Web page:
Manufacturers and retailers of school uniforms have assured parents that the clothing they are awaiting to have their children outfitted for the new term will be here in a matter of days, and there is no need to panic.
The assurance on Thursday came amid reports that customers had been making unrealistic demands of businesses and even verbally abusing staff over the unavailability of uniforms for next Monday’s start of school.
Welcoming the Ministry of Education’s decision to relax the dress code until at least the end of September, the uniform providers said the items are on the way here.
On Wednesday, Minister of Education, Technological and Vocational Training Kay McConney said that following complaints about the unavailability of either pre-made uniforms or uniform fabric, students who do not yet have uniforms will be allowed to wear a plain-coloured t-shirt or polo shirt and jeans pants for now.
Dean Straker, Managing Director of Barbados Industries Limited, one of the island’s largest manufacturers of school uniforms, said he was “very happy” that Government had given people extra time to get the required clothing.
He said he was expecting a shipment of fabrics and uniforms next Wednesday. However, with this requiring clearance at the Bridgetown Port, it could take up to a week for items to reach customers.
“My advice to parents is ‘do not panic, be civil and hospitable despite the fact that you may be disappointed. It is not the end of the world’. Whereas manufacturers and retailers should be about three months behind due to what took place, we are only going to be about two to three weeks behind,” Straker said.
“Don’t reduce yourself to cursing, swearing, and ’busing people that are trying their best. This is something outside of Barbados’ control. It is tantamount to blaming Bajans for COVID. You can’t blame Barbadians for COVID, so don’t blame Barbadians for the fact that you can’t get your uniforms in time.”
Explaining the delays, the garment manufacturer said that shipments that would normally take about three months to reach the island were now taking twice the time due to shipping challenges associated with the COVID-19 pandemic.
Additionally, he said, ships were having to remain at sea while awaiting permission to berth in transit countries before coming to Bridgetown.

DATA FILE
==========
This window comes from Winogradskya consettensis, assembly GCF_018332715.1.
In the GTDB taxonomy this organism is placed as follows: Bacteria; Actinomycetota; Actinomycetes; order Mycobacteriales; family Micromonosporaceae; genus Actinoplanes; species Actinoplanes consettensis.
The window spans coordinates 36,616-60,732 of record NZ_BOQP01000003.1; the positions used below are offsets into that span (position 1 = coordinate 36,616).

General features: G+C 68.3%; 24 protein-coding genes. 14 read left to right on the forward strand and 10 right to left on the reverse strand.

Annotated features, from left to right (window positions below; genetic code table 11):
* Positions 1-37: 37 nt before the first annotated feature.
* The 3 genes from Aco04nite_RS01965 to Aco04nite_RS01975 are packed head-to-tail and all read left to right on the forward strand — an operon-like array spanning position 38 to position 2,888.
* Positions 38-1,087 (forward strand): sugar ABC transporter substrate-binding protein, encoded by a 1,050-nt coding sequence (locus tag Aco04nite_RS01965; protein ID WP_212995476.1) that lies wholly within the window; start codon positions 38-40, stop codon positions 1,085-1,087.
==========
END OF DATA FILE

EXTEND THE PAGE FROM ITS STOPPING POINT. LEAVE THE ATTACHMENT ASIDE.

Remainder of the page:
“These are the realities we are dealing with and when you have a situation like that there is absolutely nothing we can do,” said Straker.
The businessman said the situation was compounded by the uncertainty, up to about May this year, about whether students would return to the classroom after two years of mostly online instruction due to the pandemic; as well as work and electricity disruptions in China, the main supplier of the products.
“So nobody was really willing to put their neck on the line and say ‘yes, we are going back to school in full’. Similarly, manufacturers and retailers ordered but perhaps they did not order as much as they would have because it was hard to get it right and know exactly what to do,” Straker explained.
Importers of uniform fabric would usually order as much as 3,000 yards per colour and per design from January or February so that stock could reach the island in time for summer when parents are doing back-to-school shopping.
In light of the challenges of shipping via sea, some retailers and manufacturers have been flying in a portion of their orders to satisfy some of the demand.
Among them is Abed’s, whose Managing Director of Eddy Abed told Barbados TODAY that items will be on the island next Sunday and Thursday.
“I would like to suggest that parents and guardians who have been waiting on materials come in as soon as they can to get it, because we only brought in 500 to 600 yards per colour and per design just to get us over this hump. The rest will be coming by ocean by six to eight weeks,” he said.
“We have taken the decision that regardless of what it costs us for these shipments we are going to absorb the difference and retail at the same price that we have for the entire season.”
Saying the delays were the result of “unbelievable circumstances”, Abed said he has already placed orders for next year “to make sure we get goods in time for December, and if there is a surplus we will carry it over into next year”.
Rosita Hunte, a small garment producer based in Wildey, St Michael told Barbados TODAY she was confident she would meet all her deadlines over the next couple of weeks.
“The shortage of fabric did impact me a little bit but not as extensively as the bigger factories. So, I will finish my production on time,” added Hunte, who has been in the industry for over a decade.